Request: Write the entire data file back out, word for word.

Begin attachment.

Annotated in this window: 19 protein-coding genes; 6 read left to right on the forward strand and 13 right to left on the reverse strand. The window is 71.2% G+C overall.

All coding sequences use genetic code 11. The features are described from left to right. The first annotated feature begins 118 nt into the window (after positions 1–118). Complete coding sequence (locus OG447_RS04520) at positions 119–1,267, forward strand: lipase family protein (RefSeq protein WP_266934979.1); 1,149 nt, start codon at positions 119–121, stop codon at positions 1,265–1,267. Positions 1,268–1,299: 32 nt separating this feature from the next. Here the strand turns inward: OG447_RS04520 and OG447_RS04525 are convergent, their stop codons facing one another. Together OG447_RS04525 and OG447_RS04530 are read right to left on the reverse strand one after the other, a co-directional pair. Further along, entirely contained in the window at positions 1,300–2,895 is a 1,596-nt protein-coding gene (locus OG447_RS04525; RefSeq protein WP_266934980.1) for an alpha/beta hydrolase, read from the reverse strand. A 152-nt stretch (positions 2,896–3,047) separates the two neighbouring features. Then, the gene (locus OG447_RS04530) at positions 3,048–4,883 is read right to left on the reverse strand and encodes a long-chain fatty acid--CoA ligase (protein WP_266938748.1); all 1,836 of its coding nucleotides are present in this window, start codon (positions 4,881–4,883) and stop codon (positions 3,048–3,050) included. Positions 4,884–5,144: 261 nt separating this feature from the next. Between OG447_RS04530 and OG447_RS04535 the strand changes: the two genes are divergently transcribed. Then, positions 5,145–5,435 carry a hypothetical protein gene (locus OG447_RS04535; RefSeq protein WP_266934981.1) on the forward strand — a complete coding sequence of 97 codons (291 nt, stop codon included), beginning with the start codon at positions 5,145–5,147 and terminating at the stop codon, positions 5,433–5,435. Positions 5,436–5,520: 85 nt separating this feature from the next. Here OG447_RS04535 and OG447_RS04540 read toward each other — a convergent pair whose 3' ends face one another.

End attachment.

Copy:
Annotated in this window: 19 protein-coding genes; 6 read left to right on the forward strand and 13 right to left on the reverse strand. The window is 71.2% G+C overall.

All coding sequences use genetic code 11. The features are described from left to right. The first annotated feature begins 118 nt into the window (after positions 1–118). Complete coding sequence (locus OG447_RS04520) at positions 119–1,267, forward strand: lipase family protein (RefSeq protein WP_266934979.1); 1,149 nt, start codon at positions 119–121, stop codon at positions 1,265–1,267. Positions 1,268–1,299: 32 nt separating this feature from the next. Here the strand turns inward: OG447_RS04520 and OG447_RS04525 are convergent, their stop codons facing one another. Together OG447_RS04525 and OG447_RS04530 are read right to left on the reverse strand one after the other, a co-directional pair. Further along, entirely contained in the window at positions 1,300–2,895 is a 1,596-nt protein-coding gene (locus OG447_RS04525; RefSeq protein WP_266934980.1) for an alpha/beta hydrolase, read from the reverse strand. A 152-nt stretch (positions 2,896–3,047) separates the two neighbouring features. Then, the gene (locus OG447_RS04530) at positions 3,048–4,883 is read right to left on the reverse strand and encodes a long-chain fatty acid--CoA ligase (protein WP_266938748.1); all 1,836 of its coding nucleotides are present in this window, start codon (positions 4,881–4,883) and stop codon (positions 3,048–3,050) included. Positions 4,884–5,144: 261 nt separating this feature from the next. Between OG447_RS04530 and OG447_RS04535 the strand changes: the two genes are divergently transcribed. Then, positions 5,145–5,435 carry a hypothetical protein gene (locus OG447_RS04535; RefSeq protein WP_266934981.1) on the forward strand — a complete coding sequence of 97 codons (291 nt, stop codon included), beginning with the start codon at positions 5,145–5,147 and terminating at the stop codon, positions 5,433–5,435. Positions 5,436–5,520: 85 nt separating this feature from the next. Here OG447_RS04535 and OG447_RS04540 read toward each other — a convergent pair whose 3' ends face one another.